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The Olympic mountains create a dramatic rain shadow effect when storms and moisture arrive off the Pacific Ocean from the south and west, the prevailing storm track in the Pacific Northwest. When the moisture-laden air hits the Olympic Massif it is forced to rise. When the moist air rises, it expands and cools. The colder the air, the less able it is to hold moisture, so clouds and precipitation form. This effect is known as the orographic effect. 

The orographic effect in the Olympics results is copious quantities of clouds, rain or snow in the foothills and SW slopes, in places like Aberdeen, Forks, and Quinault. As the storms and moisture proceed over the crest of the Olympics, the air has lost much of its moisture. Furthermore, it descends, and warms, giving it more ability to hold moisture, preventing the formation of clouds, rain, fog, and resulting in a dryer, sunnier climate in places like Sequim, Port Townsend, and San Juan Island. The formation of a sunny, dryer area like this is know as the rain shadow effect.

It is interesting to look at the behavior of the rain shadow during the progression of different types of storms, for example depending on their time of year, track, intensity, speed, etc. Spending over 20 years observing the weather patterns in Sequim, we have formed a few hypotheses. Some research exists to support these hypothesis, while others are merely sage conjecture. One of the reasons we launched the weather station, the analysis and studies, and this website was to test some of these hypothesis:

Hypothesis # 1. Dry summer months are the great equalizer: everywhere is sunny! While the Olympic Mountains are very cloudy and wet much of the year, they typically have a dry sunny period during the summer. During these periods, there is no rain shadow effect, and often the entire region is sunny! However, there may be a measurable impact due to fog, as all rain shadow areas are on the water, and have some fog.

Hypothesis #2. Fast moving storms tend to form a better rain shadow than slower, stalling storms. We feel this is because without the progression over the Olympics, the dynamics that form the rain shadow effect are not present. The rain shadow forms particularly well on the back side of fast moving storms with defined cold fronts. So whenever you hear phrases like “fast moving cold front” in the forecast, it will likely be sunny in Sequim!

Hypothesis #3. Very large, strong, and/or slower moving Pacific storms can sometimes fill in the rain shadow completely. This seems to be particularly true with warmer storms during the winter months.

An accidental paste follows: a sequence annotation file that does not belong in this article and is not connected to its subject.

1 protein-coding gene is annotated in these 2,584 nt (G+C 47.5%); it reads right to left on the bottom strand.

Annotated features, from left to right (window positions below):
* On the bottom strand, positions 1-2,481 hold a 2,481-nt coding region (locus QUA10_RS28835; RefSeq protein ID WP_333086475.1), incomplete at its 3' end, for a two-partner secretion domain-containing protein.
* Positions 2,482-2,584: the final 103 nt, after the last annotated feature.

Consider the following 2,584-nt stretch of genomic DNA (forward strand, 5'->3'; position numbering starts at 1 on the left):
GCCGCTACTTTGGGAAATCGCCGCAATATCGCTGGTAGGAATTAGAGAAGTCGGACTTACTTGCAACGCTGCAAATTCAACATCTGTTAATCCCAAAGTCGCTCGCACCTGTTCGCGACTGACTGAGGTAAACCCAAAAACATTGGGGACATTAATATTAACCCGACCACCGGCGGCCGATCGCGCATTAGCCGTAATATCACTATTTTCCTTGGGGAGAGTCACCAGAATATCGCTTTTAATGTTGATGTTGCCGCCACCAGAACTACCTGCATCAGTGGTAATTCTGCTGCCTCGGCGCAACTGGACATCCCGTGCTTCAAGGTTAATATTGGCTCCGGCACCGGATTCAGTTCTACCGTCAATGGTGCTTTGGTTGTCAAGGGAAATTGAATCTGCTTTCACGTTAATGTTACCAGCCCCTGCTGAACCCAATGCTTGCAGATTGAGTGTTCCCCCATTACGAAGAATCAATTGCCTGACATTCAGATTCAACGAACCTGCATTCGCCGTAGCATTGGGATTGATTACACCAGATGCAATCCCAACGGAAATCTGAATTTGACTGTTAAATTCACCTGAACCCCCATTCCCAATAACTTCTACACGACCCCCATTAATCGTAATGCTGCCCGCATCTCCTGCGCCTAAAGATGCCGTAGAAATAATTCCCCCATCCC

Hypothesis #4. Shoulder seasons are golden! Average or typical storms in the fall and especially spring, tend to form very nice rain shadows. These storms often to loose all their precipitation to the south and west, and sometimes just result in cloudy conditions in the rain shadow, followed by rapid clearing. One possible reason for this is that the increased solar radiation causes quicker clearing and drying. The October 2010 study supports this hypothesis, and we look forward to a closer examination of spring data.

The following analysis and satellite photos from a fall storm system over the weekend of October 30 and 31, 2010 support this hypothesis.

On Saturday October 30 a modest area of low pressure with an associated cold front approached the Washington coast. At 11:00 AM Saturday as the warm front approached, the rain shadow had clearly formed, and it was a beautiful sunny day in Sequim.

On Sunday the 31st, the Saturday system had passed to the East and a bigger one was brewing off shore. Again, a clear rain shadow had formed, with a nice sunny day in Sequim.

These images clearly show that the rain shadow formed, and persisted through a moderate fall storm event.

As mentioned, on Sunday the 31st, a larger storm was approaching the coast. This storm was a warm, intense storm drawing moisture from tropical latitudes. The computer modeled precipitation prediction (University of Washington) below clearly shows the formation of a rain shadow due to this storm on November 1st. We haven't yet analyzed the visible satellite and solar radiation data for November, but our hypothesis is while precipitation was light in the rain shadow area, from a sunshine perspective, this storm likely overwhelmed the rain shadow effect, and "filled in" the entire area with cloud cover.

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